This guidance sets out where you can rely on information or advice you receive from HMRC. Our Clearances and Approvals page provides details of where you can get advice from HMRC.
This guidance is relevant to all customers who receive information or advice from HMRC. It applies to advice we provide relevant to all taxes we collect and payments we administer.
Information or advice you receive from HMRC applies:
There is no general right of appeal against advice or information we provide except where rights of appeal are set out in statute. The information and advice we provide is aimed at helping you to understand your obligations, liabilities, entitlements or the consequences of your transactions. You are not required to act on the basis of our advice for example when completing a return or paying tax.
We aim to provide information and advice that will give certainty to our customers as to the tax consequences of their transactions, their obligations or liabilities and entitlements. Our starting point is therefore that you should be able to rely on any information or advice we provide. However for information or advice you have received to be considered binding on HMRC, when contacting HMRC you must set out all the relevant facts and draw attention to all the issues. This has been described by the courts as the need for the applicant to place all his cards face up on the table. We expect you to interpret this relatively broadly, for example, by providing information on related transactions where relevant.
Under our existing powers of 'collection and management' (Section 5 of the Commissioners for Revenue and Customs Act 2005), the principles of administrative law and the Courts will ultimately determine if we are bound by advice we have given. The underlying principle is that HMRC has a duty to collect the correct amount of tax as required by statute. In the vast majority of cases advice we give will be correct in law and therefore binding on HMRC. However there are some circumstances in which our primary duty to collect tax according to the statute may mean that we can no longer be bound by advice we have given.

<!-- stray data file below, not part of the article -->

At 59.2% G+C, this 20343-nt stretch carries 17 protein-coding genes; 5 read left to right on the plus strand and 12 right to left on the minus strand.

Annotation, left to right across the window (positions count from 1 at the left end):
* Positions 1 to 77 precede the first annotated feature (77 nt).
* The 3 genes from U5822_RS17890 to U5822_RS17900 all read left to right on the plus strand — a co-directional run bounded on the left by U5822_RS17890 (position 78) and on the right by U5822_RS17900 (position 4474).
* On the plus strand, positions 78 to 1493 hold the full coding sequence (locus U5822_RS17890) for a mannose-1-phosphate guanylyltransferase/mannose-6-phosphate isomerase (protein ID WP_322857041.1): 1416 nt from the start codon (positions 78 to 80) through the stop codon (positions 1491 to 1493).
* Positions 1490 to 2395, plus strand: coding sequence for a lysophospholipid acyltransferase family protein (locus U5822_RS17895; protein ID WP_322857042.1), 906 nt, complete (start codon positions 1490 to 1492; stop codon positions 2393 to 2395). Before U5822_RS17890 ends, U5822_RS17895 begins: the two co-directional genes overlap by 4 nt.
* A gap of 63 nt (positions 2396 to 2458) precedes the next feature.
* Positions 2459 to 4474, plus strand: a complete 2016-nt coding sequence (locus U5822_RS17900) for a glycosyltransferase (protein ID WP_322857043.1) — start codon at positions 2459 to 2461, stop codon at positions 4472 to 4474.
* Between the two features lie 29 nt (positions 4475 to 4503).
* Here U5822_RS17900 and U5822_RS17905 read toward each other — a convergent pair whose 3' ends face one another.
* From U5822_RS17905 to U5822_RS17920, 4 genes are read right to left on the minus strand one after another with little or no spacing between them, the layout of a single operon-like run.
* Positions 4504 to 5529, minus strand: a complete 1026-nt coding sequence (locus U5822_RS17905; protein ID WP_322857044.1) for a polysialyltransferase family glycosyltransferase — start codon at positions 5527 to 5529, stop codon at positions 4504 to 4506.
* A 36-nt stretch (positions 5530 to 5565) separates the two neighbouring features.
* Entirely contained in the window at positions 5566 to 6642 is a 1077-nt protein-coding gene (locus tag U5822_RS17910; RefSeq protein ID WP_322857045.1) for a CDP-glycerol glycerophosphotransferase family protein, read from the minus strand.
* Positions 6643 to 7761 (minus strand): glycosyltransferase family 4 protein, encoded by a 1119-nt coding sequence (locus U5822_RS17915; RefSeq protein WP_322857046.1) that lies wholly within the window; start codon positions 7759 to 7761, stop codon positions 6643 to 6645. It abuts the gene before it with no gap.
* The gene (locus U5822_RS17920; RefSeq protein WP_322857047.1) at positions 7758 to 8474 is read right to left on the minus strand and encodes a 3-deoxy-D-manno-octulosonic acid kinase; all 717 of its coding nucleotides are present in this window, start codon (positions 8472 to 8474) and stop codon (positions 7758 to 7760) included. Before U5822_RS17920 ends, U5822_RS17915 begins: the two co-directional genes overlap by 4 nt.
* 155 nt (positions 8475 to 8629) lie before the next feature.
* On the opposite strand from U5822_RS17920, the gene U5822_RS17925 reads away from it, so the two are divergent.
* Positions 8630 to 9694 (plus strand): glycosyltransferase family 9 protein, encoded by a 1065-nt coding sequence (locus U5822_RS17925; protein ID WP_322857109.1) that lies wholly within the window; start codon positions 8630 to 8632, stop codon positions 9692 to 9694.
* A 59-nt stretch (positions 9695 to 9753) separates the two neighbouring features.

For example, this may occur in the following circumstances:
There may be a small number of cases where we provide information or advice that is incorrect in law. Where this happens, we will be bound by such advice provided that it is clear, unequivocal and explicit and you can demonstrate that:
Where this is the case, to apply the statute may be so unfair that it could amount to an abuse of power. But, where we have given incorrect information or advice, our primary duty will always remain to collect the correct amount of tax as required by the law and therefore there will be some circumstances where we will not be bound by the advice we have given.
Where we provide you with erroneous advice that is binding on us and subsequently notify you that it is incorrect, the established legal position is that you will only be required to start accounting for tax on the correct basis from the date of notification. All cases will be subject to any statutory time limits.
There may be certain circumstances where you have misunderstood the law and applied the wrong tax treatment when carrying out a transaction or providing information or payment to HMRC. In these circumstances, the wrong amount of tax has been collected. As HMRC has a duty to collect the correct amount of tax as required by law, the situation must be rectified for the past and for the future in order to ensure that the law is applied correctly. However, in rectifying the situation, HMRC will be bound by considerations of public law for example to treat taxpayers fairly.
For any cases of misunderstanding concerning VAT or IPT, please see extra statutory concession 3.4 Misunderstanding (Notice 48 Extra statutory concessions).